A mother of four kids under age 10, Melissa, a Local Coordinator from North Carolina, was initially nervous about hosting a high school exchange student with Academic Year in America (AYA). Before long though, her German exchange student, Sanna, became family. While saying goodbye to Sanna was hard, Melissa’s heart was happy knowing that she would always have an international daughter. She recently shared her reflections on being a host mother with AYA:
I have been a local coordinator with AYA for two years and have supervised 30 students during that time, so for my first experience hosting, I felt I had an advantage of what to expect. My biggest concern about hosting was that my household includes my husband and myself, our four young children (ages nine to seventeen months) and my mother. I was concerned that our circus would prove to be overwhelming to a student (and rightfully so).
When we chose Sanna, we were planning on being a “welcome family” (hosting for just 6-8 weeks), which we did primarily to give her an option should she become overwhelmed. As a welcome family we were going to host her for 6-8 weeks with the intention of finding her a 5-month home once she was situated. It took less than two days before she was asking if she could stay and we were ecstatic.
At 36 years old, I did not feel equipped to parent a teenager and the first time she asked if she could walk across the street to Target, I know I looked like a deer in headlights because what could teenagers do?!? I had no clue! But with open conversation and constantly checking in on each other – we figured it out. And if I’m honest – most days she didn’t need a parent. Most of the parents who choose to send their teenager across the ocean are confident in their child’s decision making, confidence and ability to act responsibly.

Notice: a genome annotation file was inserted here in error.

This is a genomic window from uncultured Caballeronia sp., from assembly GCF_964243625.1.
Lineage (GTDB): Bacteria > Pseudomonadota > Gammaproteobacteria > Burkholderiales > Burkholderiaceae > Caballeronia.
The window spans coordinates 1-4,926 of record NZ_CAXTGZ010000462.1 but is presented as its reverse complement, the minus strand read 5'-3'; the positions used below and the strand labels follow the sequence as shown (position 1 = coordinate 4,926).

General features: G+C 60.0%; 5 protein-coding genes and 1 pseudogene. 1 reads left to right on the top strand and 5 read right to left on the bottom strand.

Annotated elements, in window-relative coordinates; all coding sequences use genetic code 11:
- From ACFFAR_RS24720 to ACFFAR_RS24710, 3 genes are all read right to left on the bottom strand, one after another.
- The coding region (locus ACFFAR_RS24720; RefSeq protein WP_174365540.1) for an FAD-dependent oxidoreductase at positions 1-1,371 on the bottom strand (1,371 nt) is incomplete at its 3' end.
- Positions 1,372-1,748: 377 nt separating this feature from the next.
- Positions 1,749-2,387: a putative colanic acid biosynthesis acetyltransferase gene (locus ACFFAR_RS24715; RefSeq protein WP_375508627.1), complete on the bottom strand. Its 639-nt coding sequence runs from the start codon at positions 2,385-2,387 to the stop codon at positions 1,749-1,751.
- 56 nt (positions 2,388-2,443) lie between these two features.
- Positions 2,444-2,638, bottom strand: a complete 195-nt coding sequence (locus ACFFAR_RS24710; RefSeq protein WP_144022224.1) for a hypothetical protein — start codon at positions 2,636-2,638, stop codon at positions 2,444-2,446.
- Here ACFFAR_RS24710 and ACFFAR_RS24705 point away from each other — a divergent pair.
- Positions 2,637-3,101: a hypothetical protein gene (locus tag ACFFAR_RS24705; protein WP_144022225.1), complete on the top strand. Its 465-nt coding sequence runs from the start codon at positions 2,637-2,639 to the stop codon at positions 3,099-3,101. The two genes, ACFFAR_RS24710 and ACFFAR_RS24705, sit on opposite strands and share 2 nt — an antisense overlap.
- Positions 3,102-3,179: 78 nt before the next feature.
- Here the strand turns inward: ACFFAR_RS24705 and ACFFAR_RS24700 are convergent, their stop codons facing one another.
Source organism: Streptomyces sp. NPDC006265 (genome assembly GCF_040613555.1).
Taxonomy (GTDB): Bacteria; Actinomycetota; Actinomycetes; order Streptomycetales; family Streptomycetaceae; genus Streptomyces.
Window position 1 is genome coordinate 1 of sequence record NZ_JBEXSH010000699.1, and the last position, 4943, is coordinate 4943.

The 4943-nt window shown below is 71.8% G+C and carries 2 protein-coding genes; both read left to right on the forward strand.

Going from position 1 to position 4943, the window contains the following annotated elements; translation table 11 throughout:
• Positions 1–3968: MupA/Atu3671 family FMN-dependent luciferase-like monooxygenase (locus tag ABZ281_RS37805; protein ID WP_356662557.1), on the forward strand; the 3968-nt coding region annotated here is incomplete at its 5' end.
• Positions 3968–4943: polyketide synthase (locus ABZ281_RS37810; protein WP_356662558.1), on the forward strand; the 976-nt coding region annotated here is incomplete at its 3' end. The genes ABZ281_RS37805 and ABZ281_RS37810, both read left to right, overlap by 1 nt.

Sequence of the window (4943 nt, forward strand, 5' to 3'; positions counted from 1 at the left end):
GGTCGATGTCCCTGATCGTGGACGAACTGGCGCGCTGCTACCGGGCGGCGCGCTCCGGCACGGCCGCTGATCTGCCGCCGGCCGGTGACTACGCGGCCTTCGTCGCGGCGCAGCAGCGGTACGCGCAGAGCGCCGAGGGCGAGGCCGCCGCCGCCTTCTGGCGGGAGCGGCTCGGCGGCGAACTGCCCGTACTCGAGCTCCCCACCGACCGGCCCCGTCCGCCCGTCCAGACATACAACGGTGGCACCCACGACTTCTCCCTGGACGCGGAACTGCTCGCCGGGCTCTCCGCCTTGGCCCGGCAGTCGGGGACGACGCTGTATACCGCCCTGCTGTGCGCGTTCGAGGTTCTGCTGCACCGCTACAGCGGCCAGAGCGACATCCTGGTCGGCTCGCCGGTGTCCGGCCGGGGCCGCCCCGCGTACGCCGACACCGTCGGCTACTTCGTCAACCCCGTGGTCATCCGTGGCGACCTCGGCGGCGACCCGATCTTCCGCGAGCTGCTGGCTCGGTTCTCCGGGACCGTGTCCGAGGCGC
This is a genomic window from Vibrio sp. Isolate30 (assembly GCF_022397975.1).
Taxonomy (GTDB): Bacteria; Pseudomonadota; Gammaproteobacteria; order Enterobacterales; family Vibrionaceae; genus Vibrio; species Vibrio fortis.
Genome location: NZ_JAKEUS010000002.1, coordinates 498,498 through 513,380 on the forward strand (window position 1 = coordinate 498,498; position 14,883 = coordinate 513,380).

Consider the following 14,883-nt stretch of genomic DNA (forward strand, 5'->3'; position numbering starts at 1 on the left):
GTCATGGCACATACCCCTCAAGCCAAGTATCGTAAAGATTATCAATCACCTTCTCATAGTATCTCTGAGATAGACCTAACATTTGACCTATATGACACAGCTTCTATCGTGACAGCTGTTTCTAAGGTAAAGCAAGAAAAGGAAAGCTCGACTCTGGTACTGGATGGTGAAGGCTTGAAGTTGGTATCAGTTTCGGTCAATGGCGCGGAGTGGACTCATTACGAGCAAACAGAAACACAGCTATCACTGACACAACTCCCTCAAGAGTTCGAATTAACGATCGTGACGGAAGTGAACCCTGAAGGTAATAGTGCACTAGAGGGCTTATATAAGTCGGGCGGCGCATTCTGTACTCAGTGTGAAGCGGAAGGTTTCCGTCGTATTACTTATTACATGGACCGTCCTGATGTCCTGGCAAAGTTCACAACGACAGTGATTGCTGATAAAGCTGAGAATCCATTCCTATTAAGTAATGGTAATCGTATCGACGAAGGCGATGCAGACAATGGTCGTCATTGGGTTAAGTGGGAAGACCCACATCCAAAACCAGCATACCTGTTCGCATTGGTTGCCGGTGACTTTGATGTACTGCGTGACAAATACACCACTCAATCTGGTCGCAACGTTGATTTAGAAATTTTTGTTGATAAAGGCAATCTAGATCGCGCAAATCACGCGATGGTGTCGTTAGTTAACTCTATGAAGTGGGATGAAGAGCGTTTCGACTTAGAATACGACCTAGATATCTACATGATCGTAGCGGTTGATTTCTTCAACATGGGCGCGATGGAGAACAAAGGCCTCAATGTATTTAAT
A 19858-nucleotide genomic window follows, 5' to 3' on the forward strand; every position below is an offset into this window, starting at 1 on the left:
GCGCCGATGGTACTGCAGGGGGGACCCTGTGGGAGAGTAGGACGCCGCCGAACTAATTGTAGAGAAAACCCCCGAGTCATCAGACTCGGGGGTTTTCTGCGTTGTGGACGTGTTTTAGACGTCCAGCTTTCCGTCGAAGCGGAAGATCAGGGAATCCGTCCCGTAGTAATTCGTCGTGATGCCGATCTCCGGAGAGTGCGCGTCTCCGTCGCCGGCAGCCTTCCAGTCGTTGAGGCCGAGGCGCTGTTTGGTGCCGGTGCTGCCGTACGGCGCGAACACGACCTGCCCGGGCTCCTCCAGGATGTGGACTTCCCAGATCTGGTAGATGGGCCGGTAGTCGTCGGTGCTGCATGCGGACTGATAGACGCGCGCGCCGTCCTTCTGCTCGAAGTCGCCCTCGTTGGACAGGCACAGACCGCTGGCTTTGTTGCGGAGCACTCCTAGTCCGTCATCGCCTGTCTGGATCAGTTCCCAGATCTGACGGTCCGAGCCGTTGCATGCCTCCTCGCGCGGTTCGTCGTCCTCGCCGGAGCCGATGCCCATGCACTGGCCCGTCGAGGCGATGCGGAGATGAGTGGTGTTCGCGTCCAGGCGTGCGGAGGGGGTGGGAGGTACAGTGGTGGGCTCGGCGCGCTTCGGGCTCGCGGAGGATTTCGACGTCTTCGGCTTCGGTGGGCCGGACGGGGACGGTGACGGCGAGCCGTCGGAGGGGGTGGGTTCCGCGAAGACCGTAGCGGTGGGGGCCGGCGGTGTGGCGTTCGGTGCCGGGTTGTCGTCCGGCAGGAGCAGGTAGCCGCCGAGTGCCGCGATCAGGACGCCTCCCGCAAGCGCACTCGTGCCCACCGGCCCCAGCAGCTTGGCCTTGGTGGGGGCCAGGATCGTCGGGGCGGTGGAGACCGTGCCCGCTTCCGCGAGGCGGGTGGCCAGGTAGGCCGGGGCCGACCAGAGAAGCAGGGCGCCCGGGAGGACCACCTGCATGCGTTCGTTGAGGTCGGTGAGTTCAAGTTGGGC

On the days that she did need a parent – such as prom dress shopping, a long hug after a bad day at school, a shoulder to cry on when she missed home, someone to talk to when a teammate was unkind – I was so honored to be asked to stand in that role. The days she had things under control I watched in amazement as she navigated new friendships, new household routines, four younger siblings, and a new school system.
My biggest concern was quickly put to rest as I saw Sanna (an only child) build incredible relationships with my children. She was the teenage sister who would play card games, do face masks and of course let them use her Snapchat filters. Days when I would find myself frustrated trying to get dinner on the table or not able to get everyone where they needed to be, she would step in and offer to hold the baby or help someone with homework. She didn’t step into that role because it was expected of her, but because she felt like a part of our family and family members work as a team.
The day Sanna left, we had spent the afternoon with our house filled with teenage girls for lunch, taking pics and giggling about amazing memories they had made. There were many tears as they all said goodbye and our family piled into the van to drive to the airport. Saying goodbye was sad and hard. She truly became another member of our family.
The morning after she arrived home I woke to a text with photos that her mom had hung around their apartment. In an apartment in Berlin, Germany, my kids adorn the walls with their big sister – and that makes my heart so happy. Hosting an exchange student is gaining a lifelong family member. I am so thankful for this experience!